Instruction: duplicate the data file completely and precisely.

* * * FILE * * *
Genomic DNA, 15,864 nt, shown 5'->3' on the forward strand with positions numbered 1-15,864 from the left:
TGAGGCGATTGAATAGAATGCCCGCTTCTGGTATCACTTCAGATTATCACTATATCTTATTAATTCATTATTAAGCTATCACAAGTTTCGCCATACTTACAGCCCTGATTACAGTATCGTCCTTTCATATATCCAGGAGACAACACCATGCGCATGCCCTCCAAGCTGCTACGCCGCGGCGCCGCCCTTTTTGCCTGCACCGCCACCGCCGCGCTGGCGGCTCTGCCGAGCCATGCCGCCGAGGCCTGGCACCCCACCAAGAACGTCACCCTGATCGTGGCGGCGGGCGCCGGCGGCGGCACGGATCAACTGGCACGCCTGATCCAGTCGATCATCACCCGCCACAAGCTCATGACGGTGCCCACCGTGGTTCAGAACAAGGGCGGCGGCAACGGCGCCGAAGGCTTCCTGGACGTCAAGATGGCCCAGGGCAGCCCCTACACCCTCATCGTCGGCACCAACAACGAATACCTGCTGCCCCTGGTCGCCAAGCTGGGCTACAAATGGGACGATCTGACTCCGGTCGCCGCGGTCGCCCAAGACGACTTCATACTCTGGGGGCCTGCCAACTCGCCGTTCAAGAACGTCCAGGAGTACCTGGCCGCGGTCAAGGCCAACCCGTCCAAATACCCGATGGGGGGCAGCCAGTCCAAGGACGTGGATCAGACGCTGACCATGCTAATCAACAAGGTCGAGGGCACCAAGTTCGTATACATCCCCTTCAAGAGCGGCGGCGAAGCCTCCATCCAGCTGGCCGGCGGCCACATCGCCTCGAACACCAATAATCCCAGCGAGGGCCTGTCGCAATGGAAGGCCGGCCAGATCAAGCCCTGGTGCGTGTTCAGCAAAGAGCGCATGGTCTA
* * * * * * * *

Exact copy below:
Genomic DNA, 15,864 nt, shown 5'->3' on the forward strand with positions numbered 1-15,864 from the left:
TGAGGCGATTGAATAGAATGCCCGCTTCTGGTATCACTTCAGATTATCACTATATCTTATTAATTCATTATTAAGCTATCACAAGTTTCGCCATACTTACAGCCCTGATTACAGTATCGTCCTTTCATATATCCAGGAGACAACACCATGCGCATGCCCTCCAAGCTGCTACGCCGCGGCGCCGCCCTTTTTGCCTGCACCGCCACCGCCGCGCTGGCGGCTCTGCCGAGCCATGCCGCCGAGGCCTGGCACCCCACCAAGAACGTCACCCTGATCGTGGCGGCGGGCGCCGGCGGCGGCACGGATCAACTGGCACGCCTGATCCAGTCGATCATCACCCGCCACAAGCTCATGACGGTGCCCACCGTGGTTCAGAACAAGGGCGGCGGCAACGGCGCCGAAGGCTTCCTGGACGTCAAGATGGCCCAGGGCAGCCCCTACACCCTCATCGTCGGCACCAACAACGAATACCTGCTGCCCCTGGTCGCCAAGCTGGGCTACAAATGGGACGATCTGACTCCGGTCGCCGCGGTCGCCCAAGACGACTTCATACTCTGGGGGCCTGCCAACTCGCCGTTCAAGAACGTCCAGGAGTACCTGGCCGCGGTCAAGGCCAACCCGTCCAAATACCCGATGGGGGGCAGCCAGTCCAAGGACGTGGATCAGACGCTGACCATGCTAATCAACAAGGTCGAGGGCACCAAGTTCGTATACATCCCCTTCAAGAGCGGCGGCGAAGCCTCCATCCAGCTGGCCGGCGGCCACATCGCCTCGAACACCAATAATCCCAGCGAGGGCCTGTCGCAATGGAAGGCCGGCCAGATCAAGCCCTGGTGCGTGTTCAGCAAAGAGCGCATGGTCTA